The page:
Myasthenia Gravis (MG) is a neuromuscular disease characterized by increasingly severe fluctuating muscle weakness and fatiguability. This weakness is brought about by an over-active immune response by the body against its own tissues; hence, it is termed an autoimmune diseases.
Myasthenia Gravis is caused by a defect in the transmission of nerve impulses to muscles. It occurs when normal communication between the nerve and muscle is interrupted at the neuromuscular junction - the place where nerve cells connect with the muscles they control. Normally when impulses travel down the nerve, the nerve endings release a neurotransmitter substance called acetylcholine. Acetylcholine travels through the neuromuscular junction and binds to acetylcholine receptors which are activated and generate a muscle contraction.
In Myasthenia Gravis, antibodies block, alter, or destroy the receptors for acetylcholine which prevents the muscle contraction from occurring. These antibodies are produced by the body's own immune system. Muscles become progressively weaker following ever-briefer periods of activity and improve after ever-lengthening periods of rest, and muscles that control eye and eyelid movement, facial expressions, chewing, talking, and swallowing are especially susceptible, although as the disease progresses muscles that control breathing and limb movements can also become affected. The initiating event leading to antibody production is not known.
The condition is more common in women under 40 years of age and in men over 60. Pregnant women with MG can pass the disease on to their children, and neonatal myasthenia occurs in 12 percent of infants born to MG mothers.
From an Ayurvedic perspective, dysregulation of the immune function occurs on account of either Ojovyapat or Ojovisramsa, the derangement or displacement of Ojas resulting from inherent disposition, nutritional inadequacy, digestive or eliminative inefficiency, vitiation of the doshas with resulting tissue damage and metabolic disruption, unresolved psychological trauma or protracted somatic stress, or environmental or karmic factors, leading in the case of MG to Ojovruddhi, a quantitative increase in systemic Ojas of impaired quality. This process coincides with vitiation of one or more of the doshas (tridoshic vitiation is ordinarily encountered in MG), with the vitiated doshas admixing with deficient Ojas and Aam when present in one or more of the pranavaha, mamsavaha, meddavaha orajjavaha srotamsi, occluding the same and resulting in the malnourishment of their dependent tissues.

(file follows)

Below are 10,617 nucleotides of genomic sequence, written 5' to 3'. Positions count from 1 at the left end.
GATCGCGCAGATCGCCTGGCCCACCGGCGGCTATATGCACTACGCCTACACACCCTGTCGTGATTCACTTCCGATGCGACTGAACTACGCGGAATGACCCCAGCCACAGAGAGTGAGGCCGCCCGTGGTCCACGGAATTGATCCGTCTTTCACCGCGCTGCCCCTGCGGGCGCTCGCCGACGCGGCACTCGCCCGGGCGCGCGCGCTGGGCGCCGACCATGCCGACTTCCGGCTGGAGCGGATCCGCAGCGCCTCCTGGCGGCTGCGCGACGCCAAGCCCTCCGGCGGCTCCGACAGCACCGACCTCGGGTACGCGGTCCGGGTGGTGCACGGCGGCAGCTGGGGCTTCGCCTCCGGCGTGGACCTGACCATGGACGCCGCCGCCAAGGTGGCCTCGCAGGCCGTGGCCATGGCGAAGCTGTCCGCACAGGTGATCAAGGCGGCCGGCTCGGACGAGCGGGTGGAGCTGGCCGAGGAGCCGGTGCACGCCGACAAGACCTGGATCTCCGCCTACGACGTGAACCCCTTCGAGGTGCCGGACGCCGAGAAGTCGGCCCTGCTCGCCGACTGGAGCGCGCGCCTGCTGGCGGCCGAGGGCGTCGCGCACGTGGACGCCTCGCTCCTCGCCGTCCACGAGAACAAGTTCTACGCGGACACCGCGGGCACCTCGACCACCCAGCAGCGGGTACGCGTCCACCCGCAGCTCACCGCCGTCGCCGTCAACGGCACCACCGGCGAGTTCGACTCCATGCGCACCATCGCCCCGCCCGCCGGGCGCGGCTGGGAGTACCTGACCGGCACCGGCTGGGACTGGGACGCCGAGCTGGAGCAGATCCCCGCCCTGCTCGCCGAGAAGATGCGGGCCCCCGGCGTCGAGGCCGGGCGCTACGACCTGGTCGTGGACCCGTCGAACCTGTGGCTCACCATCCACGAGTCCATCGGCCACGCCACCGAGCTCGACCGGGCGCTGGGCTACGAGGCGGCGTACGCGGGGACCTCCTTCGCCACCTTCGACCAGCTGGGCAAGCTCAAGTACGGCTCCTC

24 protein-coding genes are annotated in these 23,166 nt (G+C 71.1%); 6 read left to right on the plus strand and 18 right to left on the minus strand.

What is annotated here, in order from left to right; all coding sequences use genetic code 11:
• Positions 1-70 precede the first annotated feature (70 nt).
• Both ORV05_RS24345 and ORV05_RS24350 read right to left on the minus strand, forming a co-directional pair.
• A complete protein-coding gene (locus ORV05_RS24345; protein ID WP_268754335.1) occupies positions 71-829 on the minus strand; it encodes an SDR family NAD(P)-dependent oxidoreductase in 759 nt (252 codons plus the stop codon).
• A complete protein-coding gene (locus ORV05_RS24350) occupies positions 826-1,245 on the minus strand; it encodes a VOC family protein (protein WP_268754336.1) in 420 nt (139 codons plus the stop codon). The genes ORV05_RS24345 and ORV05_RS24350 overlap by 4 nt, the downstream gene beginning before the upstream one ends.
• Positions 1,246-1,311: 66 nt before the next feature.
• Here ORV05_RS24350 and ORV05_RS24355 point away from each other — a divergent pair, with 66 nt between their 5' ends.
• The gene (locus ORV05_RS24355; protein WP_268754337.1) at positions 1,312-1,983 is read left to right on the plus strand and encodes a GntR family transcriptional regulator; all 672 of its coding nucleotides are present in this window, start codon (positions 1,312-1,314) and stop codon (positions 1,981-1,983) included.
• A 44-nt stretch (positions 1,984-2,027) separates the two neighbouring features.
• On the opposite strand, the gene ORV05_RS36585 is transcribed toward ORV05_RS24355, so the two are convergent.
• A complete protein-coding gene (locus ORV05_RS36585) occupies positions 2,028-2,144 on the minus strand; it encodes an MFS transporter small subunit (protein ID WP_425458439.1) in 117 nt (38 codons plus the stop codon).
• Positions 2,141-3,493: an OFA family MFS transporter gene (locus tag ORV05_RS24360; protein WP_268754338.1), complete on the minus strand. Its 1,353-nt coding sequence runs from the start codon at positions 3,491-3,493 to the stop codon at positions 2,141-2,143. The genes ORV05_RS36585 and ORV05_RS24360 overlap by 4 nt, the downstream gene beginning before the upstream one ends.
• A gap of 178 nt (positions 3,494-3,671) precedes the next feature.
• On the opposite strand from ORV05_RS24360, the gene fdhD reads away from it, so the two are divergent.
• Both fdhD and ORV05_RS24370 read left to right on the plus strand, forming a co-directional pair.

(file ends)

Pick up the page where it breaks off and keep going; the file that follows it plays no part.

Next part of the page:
The potentiated state of the immunity fomented by the surplus of deficient Ojas, and the radical loss of somatic "intelligence" on the cellular level brought about by the admixtures of vitiated doshas (likely to include tarpak kapha, sadhak pitta, and vyan and pran vayu, inter alia), aam and tissues at the site of reception (khavaigunya) give rise to the syndrome categorized by Western biomedicine as Myasthenia Gravis (MG), which essentially is an autoimmune attack on the postsynaptic acetylcholine receptors of the neuromuscular junction.
Symptoms include fluctuating weakness and fatigability of skeletal muscles, especially the ones innervated by the cranial nerves, and diplopia and muscle fatigability after exercise. Ocular muscles are affected at the onset in 40 percent of patients and will eventually be affected in 85 percent. Dysarthria, dysphagia, and proximal limb weakness are common. Changes in speech, nasal regurgitation with choking, and respiratory failure may be present. Symptoms flux in intensity over the course of hours or days. It is important to ascertain that MG is differentiated from certain forms of Celiac Disease, which can have neurological symptoms, as can long-term treatment with penicillamine.
The Ayurvedic treatment of myasthenia gravis is aimed at three goals: detoxifying the patient, reducing the symptoms, and correcting immune dysfunction.
To treat the basic condition, ayurvedic medications which have neuromuscular activity are used, including Yograj-Guggulu, Trayodashang-Guggulu, Kaishor-Guggulu, Sinhanaad-Guggulu, Ekangveer-Ras, Vat-Gajankush-Ras, Agnitundi-Vati, Vish-Tinduk-Vati and Tapyadi-Loh. Drugs which act on the mamsa and medda dhatus are useful for this condition and include Patol (Tricosanthe dioica), Musta (Cyperus rotundus), Nimba (Azadirachta indica), Triphala (Three fruits), Guduchi (Tinospora cordifolia), Chirayta (Swertia chirata), Chandan (Santalum album), Sunthi (Zinziber officinalis) and Kutaj (Holarrhina antidysentrica). In addition, medicated oils like Mahanarayan oil, Mahamash oil and Mahasaindhav oil are used for topical application, followed by a medicated steam fomentation of Dashmool Qadha (decoction) and Nirgundi Qadha.
To treat immune dysregulation, Bruhat-Vat-Chintamani, Suvarna-Malini-Vasant, Maha-Yograj-Guggulu, Suvarna-Sameerpannag-Ras, Trivanga-Bhasma, Abhrak-Bhasma, Ashwagandha (Withania somnifera), Shatavari (Asparagus racemosus), Bala (Sida cordifolia) and Nagbala (Grewia hirsuta) are used. When used on a long term basis, these medicines have been known to prevent recurrence of this disease. Nutritional supplementation with calcium, glycine, lecithin, manganese, pantothenic acid, and vitamin B complex, C and E have proven useful.
People who suffer from this condition need to make adequate life style changes to adjust to this problem. Psychological counseling is also central to helping the patient deal with this troubling disorder.
Article provided by William Courson, BVSA, D.Ayur., CH, an Ayurvedic Practitioner, faculty member and the College Dean of Institutional Development at Sai Ayurvedic College & Ayurvedic Wellness Center in Miami, FL.